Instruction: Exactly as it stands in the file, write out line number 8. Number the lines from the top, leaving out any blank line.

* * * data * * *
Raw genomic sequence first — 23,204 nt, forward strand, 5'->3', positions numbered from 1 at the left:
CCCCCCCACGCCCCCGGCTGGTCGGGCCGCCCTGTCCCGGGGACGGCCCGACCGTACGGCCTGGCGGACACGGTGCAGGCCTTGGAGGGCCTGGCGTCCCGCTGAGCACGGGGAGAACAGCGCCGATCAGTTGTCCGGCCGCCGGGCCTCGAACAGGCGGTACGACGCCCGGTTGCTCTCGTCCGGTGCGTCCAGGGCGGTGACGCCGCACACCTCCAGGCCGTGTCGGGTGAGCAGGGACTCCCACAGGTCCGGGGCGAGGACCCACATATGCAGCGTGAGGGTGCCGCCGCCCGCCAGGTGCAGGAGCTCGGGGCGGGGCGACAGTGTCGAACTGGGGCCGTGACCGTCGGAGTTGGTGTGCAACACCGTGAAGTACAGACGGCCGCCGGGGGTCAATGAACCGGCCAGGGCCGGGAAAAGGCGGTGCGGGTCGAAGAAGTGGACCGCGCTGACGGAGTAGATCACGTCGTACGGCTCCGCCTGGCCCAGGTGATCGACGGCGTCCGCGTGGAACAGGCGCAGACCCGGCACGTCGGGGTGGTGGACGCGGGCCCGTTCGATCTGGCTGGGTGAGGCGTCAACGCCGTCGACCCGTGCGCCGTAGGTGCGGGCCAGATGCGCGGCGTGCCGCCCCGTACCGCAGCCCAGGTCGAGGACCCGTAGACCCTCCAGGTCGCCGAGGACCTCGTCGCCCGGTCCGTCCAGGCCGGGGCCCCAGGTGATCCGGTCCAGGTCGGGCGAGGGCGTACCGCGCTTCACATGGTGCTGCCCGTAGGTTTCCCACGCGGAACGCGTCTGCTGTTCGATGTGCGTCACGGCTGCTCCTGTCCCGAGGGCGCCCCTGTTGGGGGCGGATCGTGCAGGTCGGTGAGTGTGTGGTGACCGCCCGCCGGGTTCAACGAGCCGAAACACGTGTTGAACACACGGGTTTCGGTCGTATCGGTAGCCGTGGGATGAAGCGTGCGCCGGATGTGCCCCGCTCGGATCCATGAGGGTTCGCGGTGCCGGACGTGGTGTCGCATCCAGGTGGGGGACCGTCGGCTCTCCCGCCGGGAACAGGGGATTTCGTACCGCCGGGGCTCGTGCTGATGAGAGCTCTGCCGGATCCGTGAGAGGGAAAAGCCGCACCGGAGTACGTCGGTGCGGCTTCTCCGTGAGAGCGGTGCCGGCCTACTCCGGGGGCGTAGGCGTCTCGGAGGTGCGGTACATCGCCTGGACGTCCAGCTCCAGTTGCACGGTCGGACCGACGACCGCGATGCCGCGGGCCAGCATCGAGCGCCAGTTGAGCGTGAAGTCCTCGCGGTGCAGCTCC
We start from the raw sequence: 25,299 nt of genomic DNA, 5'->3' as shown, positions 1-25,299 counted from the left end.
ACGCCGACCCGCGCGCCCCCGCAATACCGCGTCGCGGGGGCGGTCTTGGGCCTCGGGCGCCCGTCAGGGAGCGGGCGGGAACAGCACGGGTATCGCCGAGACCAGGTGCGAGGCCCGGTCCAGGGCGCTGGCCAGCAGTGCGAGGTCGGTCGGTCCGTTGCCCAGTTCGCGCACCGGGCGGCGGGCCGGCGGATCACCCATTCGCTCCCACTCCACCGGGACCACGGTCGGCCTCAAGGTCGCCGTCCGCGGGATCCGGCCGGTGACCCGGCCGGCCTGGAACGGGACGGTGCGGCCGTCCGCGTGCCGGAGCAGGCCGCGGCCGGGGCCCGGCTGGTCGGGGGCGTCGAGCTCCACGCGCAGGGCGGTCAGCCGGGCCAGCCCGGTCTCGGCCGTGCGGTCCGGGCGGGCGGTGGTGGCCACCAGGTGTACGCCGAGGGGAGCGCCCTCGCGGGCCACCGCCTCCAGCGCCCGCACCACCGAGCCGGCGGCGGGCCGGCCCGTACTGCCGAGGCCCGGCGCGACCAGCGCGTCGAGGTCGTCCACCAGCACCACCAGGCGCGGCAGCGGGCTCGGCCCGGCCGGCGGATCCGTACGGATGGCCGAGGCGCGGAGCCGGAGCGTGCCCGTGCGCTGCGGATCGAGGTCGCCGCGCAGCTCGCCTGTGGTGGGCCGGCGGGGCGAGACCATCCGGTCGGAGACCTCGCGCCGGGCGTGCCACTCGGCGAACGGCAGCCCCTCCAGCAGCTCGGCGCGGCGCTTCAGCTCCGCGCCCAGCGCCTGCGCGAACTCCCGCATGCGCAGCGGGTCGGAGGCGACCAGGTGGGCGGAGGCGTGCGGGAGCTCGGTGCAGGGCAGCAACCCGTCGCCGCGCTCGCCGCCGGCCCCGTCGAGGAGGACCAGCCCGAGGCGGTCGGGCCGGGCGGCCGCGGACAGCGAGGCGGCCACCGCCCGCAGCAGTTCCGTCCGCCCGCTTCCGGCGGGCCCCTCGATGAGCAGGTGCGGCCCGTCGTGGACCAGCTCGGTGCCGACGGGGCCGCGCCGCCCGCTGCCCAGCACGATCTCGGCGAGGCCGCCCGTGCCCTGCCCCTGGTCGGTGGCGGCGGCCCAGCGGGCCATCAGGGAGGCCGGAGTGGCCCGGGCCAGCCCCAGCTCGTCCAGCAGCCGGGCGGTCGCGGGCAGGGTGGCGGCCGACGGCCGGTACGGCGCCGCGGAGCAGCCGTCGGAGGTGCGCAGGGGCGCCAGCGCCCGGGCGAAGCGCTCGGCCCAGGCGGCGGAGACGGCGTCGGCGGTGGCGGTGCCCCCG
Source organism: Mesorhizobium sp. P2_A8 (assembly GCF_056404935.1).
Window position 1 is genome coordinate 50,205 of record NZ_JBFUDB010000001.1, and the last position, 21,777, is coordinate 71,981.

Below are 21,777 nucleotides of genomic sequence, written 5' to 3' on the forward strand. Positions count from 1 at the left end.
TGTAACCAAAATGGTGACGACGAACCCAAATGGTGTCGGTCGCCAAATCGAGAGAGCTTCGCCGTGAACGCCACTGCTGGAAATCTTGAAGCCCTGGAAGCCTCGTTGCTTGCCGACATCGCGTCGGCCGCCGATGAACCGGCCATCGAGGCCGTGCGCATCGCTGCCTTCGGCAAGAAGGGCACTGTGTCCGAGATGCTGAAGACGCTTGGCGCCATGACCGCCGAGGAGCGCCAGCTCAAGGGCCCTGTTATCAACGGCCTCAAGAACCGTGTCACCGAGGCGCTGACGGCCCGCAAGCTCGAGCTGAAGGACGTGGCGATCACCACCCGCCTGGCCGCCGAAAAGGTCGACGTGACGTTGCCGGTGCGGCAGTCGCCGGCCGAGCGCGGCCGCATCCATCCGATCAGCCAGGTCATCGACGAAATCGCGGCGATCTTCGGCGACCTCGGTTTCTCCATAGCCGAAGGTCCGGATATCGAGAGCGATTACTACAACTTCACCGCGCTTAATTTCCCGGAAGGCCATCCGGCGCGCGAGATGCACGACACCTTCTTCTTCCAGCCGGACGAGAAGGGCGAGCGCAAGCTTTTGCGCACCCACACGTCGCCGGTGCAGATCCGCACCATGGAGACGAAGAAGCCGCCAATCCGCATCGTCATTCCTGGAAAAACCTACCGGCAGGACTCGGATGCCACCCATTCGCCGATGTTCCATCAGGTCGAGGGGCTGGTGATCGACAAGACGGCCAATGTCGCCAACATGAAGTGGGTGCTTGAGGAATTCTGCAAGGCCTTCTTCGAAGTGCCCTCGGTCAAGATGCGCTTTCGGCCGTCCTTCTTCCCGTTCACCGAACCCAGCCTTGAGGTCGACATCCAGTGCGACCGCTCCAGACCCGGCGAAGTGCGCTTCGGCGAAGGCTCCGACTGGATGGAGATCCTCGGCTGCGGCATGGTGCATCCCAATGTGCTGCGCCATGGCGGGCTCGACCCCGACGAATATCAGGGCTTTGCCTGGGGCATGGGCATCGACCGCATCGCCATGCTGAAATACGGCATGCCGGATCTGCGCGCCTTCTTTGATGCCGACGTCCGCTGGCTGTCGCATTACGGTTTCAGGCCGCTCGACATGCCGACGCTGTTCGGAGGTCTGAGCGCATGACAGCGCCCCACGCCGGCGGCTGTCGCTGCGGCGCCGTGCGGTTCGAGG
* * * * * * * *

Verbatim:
TGTAACCAAAATGGTGACGACGAACCCAAATGGTGTCGGTCGCCAAATCGAGAGAGCTTCGCCGTGAACGCCACTGCTGGAAATCTTGAAGCCCTGGAAGCCTCGTTGCTTGCCGACATCGCGTCGGCCGCCGATGAACCGGCCATCGAGGCCGTGCGCATCGCTGCCTTCGGCAAGAAGGGCACTGTGTCCGAGATGCTGAAGACGCTTGGCGCCATGACCGCCGAGGAGCGCCAGCTCAAGGGCCCTGTTATCAACGGCCTCAAGAACCGTGTCACCGAGGCGCTGACGGCCCGCAAGCTCGAGCTGAAGGACGTGGCGATCACCACCCGCCTGGCCGCCGAAAAGGTCGACGTGACGTTGCCGGTGCGGCAGTCGCCGGCCGAGCGCGGCCGCATCCATCCGATCAGCCAGGTCATCGACGAAATCGCGGCGATCTTCGGCGACCTCGGTTTCTCCATAGCCGAAGGTCCGGATATCGAGAGCGATTACTACAACTTCACCGCGCTTAATTTCCCGGAAGGCCATCCGGCGCGCGAGATGCACGACACCTTCTTCTTCCAGCCGGACGAGAAGGGCGAGCGCAAGCTTTTGCGCACCCACACGTCGCCGGTGCAGATCCGCACCATGGAGACGAAGAAGCCGCCAATCCGCATCGTCATTCCTGGAAAAACCTACCGGCAGGACTCGGATGCCACCCATTCGCCGATGTTCCATCAGGTCGAGGGGCTGGTGATCGACAAGACGGCCAATGTCGCCAACATGAAGTGGGTGCTTGAGGAATTCTGCAAGGCCTTCTTCGAAGTGCCCTCGGTCAAGATGCGCTTTCGGCCGTCCTTCTTCCCGTTCACCGAACCCAGCCTTGAGGTCGACATCCAGTGCGACCGCTCCAGACCCGGCGAAGTGCGCTTCGGCGAAGGCTCCGACTGGATGGAGATCCTCGGCTGCGGCATGGTGCATCCCAATGTGCTGCGCCATGGCGGGCTCGACCCCGACGAATATCAGGGCTTTGCCTGGGGCATGGGCATCGACCGCATCGCCATGCTGAAATACGGCATGCCGGATCTGCGCGCCTTCTTTGATGCCGACGTCCGCTGGCTGTCGCATTACGGTTTCAGGCCGCTCGACATGCCGACGCTGTTCGGAGGTCTGAGCGCATGACAGCGCCCCACGCCGGCGGCTGTCGCTGCGGCGCCGTGCGGTTCGAGG